We are left with a rudderless leader, because we would not face any inconvenient truths about him. C.S. Lewis wrote of his wife, Joy Davidman, that she wanted "Truth at any price". I am in complete sympathy with her desire. When we will not face up to truth for whatever reason, to seem sophisticated, to avoid conflict, or simply to take the easier path, we end up with more problems and pain than can usually be imagined. As painful as it may be, it is at truth where real love, forgiveness and good will must begin. Otherwise, our personal relationships and our society are based on a sham and cannot continue in any healthy functional way.

Friday, December 25, 2009

An Ambivalent Christmas

Though I love Christmas, it always holds a bit of ambivalence for me. Jesus is born and worshiped, yet the prophecies even before his birth tell of wretched, horrible things to come, that he will be a man of sorrows and acquainted with grief.

This Christmas the ambivalence is even greater. I am to be celebrating the Christ child while still mourning the death of my own. I'm afraid there isn't much room in my heart for the celebrating this year. My Christmas wish list changed from nursing dresses and diaper covers to that new book by Scot McKnight and maybe some paint for the bathroom. This just isn't how it was supposed to be, and yet, it is.

So here we are at Christmas, twelve days of it in fact. A child is born to die so that others might live, even those who who never had to chance to take a breath. It is deserving of both joy and sorrow. I wonder if these paradoxes are obvious those in the heavenlies, or only to those of us on this side of the veil.

Wednesday, December 23, 2009

Our Dear Santa

We've been visiting this Santa for eleven years, since Emma was two. He's become a dear old friend who always remembers the girls.

Gotta love a Santa that explains to the children that it takes becoming a Saint and going to Heaven to have the power to deliver all those gifts to all the children. How different our Christmases would be without Saint Nicholas!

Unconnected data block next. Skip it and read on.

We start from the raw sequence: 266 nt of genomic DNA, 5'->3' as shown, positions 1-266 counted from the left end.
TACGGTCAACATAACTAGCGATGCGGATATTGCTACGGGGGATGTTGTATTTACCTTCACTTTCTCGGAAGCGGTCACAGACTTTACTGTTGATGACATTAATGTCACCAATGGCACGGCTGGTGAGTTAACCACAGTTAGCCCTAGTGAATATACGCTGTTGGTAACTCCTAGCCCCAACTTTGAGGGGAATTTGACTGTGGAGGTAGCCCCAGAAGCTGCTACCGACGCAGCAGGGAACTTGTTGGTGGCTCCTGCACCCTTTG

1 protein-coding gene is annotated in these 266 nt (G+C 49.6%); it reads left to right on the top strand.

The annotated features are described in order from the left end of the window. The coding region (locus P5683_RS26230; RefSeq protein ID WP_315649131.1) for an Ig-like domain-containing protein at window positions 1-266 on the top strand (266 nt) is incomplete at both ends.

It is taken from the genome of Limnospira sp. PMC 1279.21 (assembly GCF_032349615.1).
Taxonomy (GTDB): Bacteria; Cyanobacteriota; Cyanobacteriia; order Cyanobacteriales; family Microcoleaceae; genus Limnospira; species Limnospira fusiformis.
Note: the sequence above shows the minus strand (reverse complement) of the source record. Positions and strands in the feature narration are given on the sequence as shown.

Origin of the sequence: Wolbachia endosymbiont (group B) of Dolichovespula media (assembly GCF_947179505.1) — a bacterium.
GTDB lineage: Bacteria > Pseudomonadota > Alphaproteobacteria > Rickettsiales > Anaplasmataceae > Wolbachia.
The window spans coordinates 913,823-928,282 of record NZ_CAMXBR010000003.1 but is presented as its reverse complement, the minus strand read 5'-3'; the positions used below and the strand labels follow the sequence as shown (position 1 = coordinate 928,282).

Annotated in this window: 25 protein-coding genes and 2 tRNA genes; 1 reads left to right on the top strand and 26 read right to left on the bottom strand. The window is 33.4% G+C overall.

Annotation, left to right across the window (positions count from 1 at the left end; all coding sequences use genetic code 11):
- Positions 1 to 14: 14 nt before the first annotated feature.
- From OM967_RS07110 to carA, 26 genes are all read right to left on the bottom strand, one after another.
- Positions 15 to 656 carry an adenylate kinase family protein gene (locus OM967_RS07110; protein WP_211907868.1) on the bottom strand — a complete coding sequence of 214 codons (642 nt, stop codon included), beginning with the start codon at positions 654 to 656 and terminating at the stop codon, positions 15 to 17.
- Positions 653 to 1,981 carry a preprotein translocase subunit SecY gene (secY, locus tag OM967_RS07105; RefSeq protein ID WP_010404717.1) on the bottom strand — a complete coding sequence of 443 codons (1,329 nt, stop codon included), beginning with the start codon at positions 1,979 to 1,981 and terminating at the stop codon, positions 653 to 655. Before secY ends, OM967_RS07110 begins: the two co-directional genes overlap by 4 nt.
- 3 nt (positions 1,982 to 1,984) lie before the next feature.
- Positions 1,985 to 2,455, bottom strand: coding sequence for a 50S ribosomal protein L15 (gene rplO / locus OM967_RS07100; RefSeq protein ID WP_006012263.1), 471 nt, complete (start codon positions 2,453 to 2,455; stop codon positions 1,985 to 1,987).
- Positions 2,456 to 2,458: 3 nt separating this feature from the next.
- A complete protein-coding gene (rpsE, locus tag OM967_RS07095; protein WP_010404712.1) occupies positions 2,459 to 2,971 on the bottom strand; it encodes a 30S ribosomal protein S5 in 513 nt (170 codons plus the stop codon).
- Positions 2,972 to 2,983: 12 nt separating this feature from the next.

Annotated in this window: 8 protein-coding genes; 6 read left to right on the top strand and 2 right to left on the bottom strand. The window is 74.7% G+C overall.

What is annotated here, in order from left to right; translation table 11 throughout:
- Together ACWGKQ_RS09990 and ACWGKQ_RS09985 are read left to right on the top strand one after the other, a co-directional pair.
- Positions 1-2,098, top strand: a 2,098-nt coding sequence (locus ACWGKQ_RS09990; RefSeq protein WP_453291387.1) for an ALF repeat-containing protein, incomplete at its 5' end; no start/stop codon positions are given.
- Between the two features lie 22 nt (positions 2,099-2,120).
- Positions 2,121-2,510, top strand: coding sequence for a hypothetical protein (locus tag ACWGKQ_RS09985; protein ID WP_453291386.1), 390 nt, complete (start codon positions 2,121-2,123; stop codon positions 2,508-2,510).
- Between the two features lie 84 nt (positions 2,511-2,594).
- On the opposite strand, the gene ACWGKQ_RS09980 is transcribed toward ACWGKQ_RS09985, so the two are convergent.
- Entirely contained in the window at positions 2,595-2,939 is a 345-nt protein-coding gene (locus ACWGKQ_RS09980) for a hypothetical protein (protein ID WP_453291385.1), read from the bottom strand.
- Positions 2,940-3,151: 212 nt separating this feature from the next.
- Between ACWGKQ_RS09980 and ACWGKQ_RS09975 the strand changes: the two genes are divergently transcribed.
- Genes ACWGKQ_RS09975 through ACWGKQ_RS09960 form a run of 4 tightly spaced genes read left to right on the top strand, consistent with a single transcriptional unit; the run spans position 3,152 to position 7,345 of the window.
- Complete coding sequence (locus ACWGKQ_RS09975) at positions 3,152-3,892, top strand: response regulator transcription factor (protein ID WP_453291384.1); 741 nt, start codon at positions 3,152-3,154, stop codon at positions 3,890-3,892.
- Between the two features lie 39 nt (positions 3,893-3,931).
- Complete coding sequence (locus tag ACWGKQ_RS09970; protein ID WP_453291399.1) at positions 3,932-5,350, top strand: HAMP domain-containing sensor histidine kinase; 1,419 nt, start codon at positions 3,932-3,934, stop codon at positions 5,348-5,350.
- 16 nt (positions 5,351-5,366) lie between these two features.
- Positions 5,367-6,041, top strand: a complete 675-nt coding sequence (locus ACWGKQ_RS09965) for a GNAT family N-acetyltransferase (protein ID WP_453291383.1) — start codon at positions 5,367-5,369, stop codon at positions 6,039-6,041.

Sunday, December 20, 2009


Today is the fourth Sunday in Advent. The Gospel reading is from Luke 1:46-55.


Note: This song was written by Hildegard of Bingen.

Friday, December 18, 2009


Quiddity readers. I hope you find something on this blog either helpful, interesting, or both. A big thank you to Andrew for the hat tip!

Tuesday, December 15, 2009

Stones To Bread

The Sunday school class which I attend has been studying the book of Matthew. In reading the book as a whole, rather than in snippets and pieces, I noticed something which I hadn't seen before. In chapter three, John the Baptizer warns the Pharisees that they cannot entrust their salvation to the fact that they are children of Abraham, for God can raise up children of Abraham from stones. He was basically telling them that they aren't necessary for God's work to be fulfilled, and if they wanted salvation they'd better stop thinking that they are.

Then, in chapter four, Jesus is led by the Holy Spirit into the wilderness for 40 days of fasting to be tempted by the Devil. The first temptation as recorded by Matthew and Luke is the temptation to turn the stones into bread. Is there a connection between John's reference to stones and the Devil's? Not being a believer in coincidence, I think there must be.

In all three of Satan's temptations, there is the enticement to take the easier way, which was not God's way. There is also the temptation of Jesus to prove he is God. So, in these temptations the virtues of courage and faith are attacked and the vice of pride is appealed to. A return to Eden in a way.